Tag Archives: Aunts

A Baby Is Born . . . via Text Message

The first text came in around 9 pm.

The grandpa-to-be needed to update the family on what was going on.

K is in hospital waiting fur the baby to come. She has been there since one this morning. They are about to give her an epidural and then try to speed things along. Will try to keep you all up to date if I can keep my eyes open. 

This was grandpa-to-be’s first blood grandchild and to say he was elated would be an understatement akin to saying Mount St. Helen’s got a little burpy back in the 1980’s.

I’m sure that this is nothing new to the older relatives of children being born these days, but the sense of immediacy and connectedness that this engendered was amazing to me.

Way back in the old days when I first blessed this world with the spawn of my loins, things were a bit different. And I don’t say that just because of all the dinosaurs roaming around.

My dad was the only grandparent who lived out of the state and so we had to call him in advance and let him know we’d be inducing our first born on a certain day. That way, he could plan ahead and be there when his first grandchild came into the world. Everyone else we delayed because we didn’t want our entire family in the delivery room.

We had to plan. Then, once the proto-Sarcasmo was born, the only people who knew what he looked like were those who came to look at him directly in the face and be blinded by his astonishingly good looks.

Non-immediate-family had to wait until we had taken the first of approximately 7 gillion pictures of the boy, had said pictures developed at a local photograph store, picked up said pictures and then mailed them out to interested parties. It was weeks before everyone we cared about knew that we were parents, much less had seen the little dude.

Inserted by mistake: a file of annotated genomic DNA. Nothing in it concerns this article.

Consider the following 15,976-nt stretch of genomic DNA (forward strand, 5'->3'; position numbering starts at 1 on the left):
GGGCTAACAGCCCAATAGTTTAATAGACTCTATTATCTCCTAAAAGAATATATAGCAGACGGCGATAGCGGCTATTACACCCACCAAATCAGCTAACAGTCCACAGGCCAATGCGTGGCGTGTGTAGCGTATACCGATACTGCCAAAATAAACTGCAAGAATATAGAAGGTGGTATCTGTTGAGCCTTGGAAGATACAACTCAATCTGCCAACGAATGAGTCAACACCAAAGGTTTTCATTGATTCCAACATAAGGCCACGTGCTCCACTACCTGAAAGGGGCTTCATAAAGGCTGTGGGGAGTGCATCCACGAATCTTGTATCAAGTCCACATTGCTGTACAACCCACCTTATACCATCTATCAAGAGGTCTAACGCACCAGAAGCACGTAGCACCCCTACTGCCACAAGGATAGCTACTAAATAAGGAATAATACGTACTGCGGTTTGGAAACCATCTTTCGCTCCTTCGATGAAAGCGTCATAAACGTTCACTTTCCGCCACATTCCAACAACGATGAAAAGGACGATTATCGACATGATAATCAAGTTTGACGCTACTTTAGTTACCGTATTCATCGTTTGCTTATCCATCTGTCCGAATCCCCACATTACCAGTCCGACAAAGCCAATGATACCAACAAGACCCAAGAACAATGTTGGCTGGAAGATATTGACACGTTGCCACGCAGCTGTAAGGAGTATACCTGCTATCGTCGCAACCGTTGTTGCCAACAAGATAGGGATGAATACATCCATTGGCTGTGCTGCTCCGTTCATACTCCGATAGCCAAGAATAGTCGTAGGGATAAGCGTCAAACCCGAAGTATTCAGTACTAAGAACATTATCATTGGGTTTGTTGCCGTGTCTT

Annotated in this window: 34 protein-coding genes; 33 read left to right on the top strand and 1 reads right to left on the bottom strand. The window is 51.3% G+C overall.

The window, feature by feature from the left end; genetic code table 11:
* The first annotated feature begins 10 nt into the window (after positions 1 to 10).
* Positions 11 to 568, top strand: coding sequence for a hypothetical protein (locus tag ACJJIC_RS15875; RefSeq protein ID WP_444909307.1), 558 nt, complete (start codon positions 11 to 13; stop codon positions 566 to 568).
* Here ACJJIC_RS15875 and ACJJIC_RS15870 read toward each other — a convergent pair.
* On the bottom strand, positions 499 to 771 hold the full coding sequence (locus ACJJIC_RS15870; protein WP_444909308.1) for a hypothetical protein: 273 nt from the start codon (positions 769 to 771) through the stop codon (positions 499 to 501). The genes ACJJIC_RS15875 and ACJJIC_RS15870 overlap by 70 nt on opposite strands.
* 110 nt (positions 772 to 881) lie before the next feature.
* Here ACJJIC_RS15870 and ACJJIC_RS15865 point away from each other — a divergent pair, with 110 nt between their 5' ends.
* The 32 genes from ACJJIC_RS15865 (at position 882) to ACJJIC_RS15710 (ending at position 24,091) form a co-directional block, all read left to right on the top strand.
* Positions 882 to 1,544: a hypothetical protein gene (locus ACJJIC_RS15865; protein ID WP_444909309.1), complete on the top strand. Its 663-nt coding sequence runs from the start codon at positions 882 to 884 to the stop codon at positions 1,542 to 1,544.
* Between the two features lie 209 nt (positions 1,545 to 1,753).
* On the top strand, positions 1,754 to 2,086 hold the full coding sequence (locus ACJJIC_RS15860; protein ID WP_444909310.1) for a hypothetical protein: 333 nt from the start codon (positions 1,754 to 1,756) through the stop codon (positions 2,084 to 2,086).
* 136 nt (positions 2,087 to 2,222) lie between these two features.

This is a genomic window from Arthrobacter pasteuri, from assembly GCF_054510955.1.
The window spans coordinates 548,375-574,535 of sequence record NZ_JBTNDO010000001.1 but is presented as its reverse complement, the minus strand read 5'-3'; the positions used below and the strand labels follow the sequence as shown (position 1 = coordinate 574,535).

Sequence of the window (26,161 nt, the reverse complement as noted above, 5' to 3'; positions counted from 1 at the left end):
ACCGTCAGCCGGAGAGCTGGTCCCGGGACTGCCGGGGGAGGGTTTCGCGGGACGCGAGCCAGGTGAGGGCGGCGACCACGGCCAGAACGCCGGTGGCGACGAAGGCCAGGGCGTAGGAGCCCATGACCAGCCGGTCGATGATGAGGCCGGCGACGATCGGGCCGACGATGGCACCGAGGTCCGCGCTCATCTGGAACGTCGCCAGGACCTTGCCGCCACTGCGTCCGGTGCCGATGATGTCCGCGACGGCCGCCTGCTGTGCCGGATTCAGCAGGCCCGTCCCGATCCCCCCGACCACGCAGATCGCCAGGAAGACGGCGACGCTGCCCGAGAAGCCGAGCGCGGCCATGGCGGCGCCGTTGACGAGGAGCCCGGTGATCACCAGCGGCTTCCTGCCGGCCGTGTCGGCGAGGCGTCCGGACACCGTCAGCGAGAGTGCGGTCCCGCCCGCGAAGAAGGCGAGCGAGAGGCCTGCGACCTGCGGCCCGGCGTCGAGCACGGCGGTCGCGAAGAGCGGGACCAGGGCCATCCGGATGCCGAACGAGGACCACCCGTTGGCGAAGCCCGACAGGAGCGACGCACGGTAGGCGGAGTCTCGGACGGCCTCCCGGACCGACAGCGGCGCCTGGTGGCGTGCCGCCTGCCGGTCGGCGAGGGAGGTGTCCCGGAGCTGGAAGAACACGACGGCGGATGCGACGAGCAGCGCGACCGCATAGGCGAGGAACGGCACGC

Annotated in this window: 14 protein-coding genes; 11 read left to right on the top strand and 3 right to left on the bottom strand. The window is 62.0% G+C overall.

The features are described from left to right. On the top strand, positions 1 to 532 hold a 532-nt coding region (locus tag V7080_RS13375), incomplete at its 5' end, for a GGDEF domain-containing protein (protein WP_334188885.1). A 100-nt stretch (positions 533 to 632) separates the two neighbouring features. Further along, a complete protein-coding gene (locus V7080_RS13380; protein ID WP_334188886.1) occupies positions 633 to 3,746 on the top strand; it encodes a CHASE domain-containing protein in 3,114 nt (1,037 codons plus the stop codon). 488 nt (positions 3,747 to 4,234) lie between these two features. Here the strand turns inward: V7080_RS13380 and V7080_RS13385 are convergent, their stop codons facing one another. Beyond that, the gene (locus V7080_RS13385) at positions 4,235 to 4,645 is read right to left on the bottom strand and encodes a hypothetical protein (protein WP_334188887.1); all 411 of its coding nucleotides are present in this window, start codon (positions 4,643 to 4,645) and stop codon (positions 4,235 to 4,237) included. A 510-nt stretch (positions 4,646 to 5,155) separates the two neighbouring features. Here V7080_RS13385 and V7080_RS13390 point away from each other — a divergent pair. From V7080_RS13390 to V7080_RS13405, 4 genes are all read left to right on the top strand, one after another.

This time, though, it was like we were in the delivery room with the AlmostMom is smiling because the epidural has kicked in real nice and she's feeling no pain in the delivery room as she works to birth her first baby.beautiful mother, older sister, smiling dad, amazing aunts and gobsmacked grandparents.

We received pictures via text message and then e-mails with more pictures and even a video or two. It was a connected birth the likes of which I’ve never experienced before.

Say what you want about the intrusiveness of modern communication, how cellphones and computers and the internet are forcing us apart from each other and into hiding behind screens of glass, but there are definite upsides to this.

Not only did I know that Scarlet Jane (also christened Baby Jake by her grandpa) was born, I was able to look into her adorable little baby eyes and see her mother smiling back at me, the same adorable face I’ve known since she wasn’t even a teenager.

Thanks, Grandpa and Grandma, Auntie L and all the rest for your great updates. Thanks for showing us how it’s done here in the 21st century. And welcome, Scarlet Jane.

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Put A Little Love In Your Life